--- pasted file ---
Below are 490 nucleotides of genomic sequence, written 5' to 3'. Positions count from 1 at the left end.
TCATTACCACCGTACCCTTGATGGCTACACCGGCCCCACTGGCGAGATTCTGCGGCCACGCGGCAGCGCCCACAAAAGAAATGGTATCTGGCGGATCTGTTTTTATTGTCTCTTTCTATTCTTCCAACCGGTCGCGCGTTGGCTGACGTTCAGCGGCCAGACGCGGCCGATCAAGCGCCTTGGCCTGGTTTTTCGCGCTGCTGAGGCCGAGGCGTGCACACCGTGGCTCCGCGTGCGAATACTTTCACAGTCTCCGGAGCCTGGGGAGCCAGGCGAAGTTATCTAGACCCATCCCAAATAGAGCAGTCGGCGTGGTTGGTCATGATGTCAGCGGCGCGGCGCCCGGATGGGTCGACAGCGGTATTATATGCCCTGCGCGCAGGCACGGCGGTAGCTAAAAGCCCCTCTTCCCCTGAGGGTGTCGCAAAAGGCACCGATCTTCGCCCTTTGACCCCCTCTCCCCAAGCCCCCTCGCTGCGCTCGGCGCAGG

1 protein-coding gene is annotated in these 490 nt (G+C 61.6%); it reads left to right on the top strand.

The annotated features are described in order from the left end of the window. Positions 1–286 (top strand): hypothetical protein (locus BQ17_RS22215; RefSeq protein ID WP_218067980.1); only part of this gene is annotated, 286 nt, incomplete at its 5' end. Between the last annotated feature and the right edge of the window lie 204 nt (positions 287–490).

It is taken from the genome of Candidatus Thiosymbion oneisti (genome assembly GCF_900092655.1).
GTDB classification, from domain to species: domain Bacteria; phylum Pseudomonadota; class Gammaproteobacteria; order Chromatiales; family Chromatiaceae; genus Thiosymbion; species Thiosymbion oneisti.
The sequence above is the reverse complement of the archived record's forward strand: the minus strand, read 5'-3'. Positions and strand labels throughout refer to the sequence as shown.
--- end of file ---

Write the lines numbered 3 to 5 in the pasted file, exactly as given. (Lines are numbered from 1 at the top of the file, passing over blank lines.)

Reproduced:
1 protein-coding gene is annotated in these 490 nt (G+C 61.6%); it reads left to right on the top strand.

The annotated features are described in order from the left end of the window. Positions 1–286 (top strand): hypothetical protein (locus BQ17_RS22215; RefSeq protein ID WP_218067980.1); only part of this gene is annotated, 286 nt, incomplete at its 5' end. Between the last annotated feature and the right edge of the window lie 204 nt (positions 287–490).

It is taken from the genome of Candidatus Thiosymbion oneisti (genome assembly GCF_900092655.1).